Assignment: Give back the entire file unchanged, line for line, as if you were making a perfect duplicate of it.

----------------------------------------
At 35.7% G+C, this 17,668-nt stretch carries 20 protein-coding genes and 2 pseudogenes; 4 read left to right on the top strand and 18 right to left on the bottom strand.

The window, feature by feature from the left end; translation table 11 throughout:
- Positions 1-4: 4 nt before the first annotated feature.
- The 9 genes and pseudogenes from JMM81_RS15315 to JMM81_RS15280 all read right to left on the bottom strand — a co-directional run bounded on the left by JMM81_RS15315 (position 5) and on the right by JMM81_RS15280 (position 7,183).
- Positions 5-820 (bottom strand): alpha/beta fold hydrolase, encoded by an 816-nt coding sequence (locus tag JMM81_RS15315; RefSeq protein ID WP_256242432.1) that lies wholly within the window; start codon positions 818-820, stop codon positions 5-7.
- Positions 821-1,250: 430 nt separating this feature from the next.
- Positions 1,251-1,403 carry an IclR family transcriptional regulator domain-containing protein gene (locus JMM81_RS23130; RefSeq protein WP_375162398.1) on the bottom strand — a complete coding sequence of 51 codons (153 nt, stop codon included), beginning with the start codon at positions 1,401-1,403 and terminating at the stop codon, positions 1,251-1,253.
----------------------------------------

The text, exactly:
At 35.7% G+C, this 17,668-nt stretch carries 20 protein-coding genes and 2 pseudogenes; 4 read left to right on the top strand and 18 right to left on the bottom strand.

The window, feature by feature from the left end; translation table 11 throughout:
- Positions 1-4: 4 nt before the first annotated feature.
- The 9 genes and pseudogenes from JMM81_RS15315 to JMM81_RS15280 all read right to left on the bottom strand — a co-directional run bounded on the left by JMM81_RS15315 (position 5) and on the right by JMM81_RS15280 (position 7,183).
- Positions 5-820 (bottom strand): alpha/beta fold hydrolase, encoded by an 816-nt coding sequence (locus tag JMM81_RS15315; RefSeq protein ID WP_256242432.1) that lies wholly within the window; start codon positions 818-820, stop codon positions 5-7.
- Positions 821-1,250: 430 nt separating this feature from the next.
- Positions 1,251-1,403 carry an IclR family transcriptional regulator domain-containing protein gene (locus JMM81_RS23130; RefSeq protein WP_375162398.1) on the bottom strand — a complete coding sequence of 51 codons (153 nt, stop codon included), beginning with the start codon at positions 1,401-1,403 and terminating at the stop codon, positions 1,251-1,253.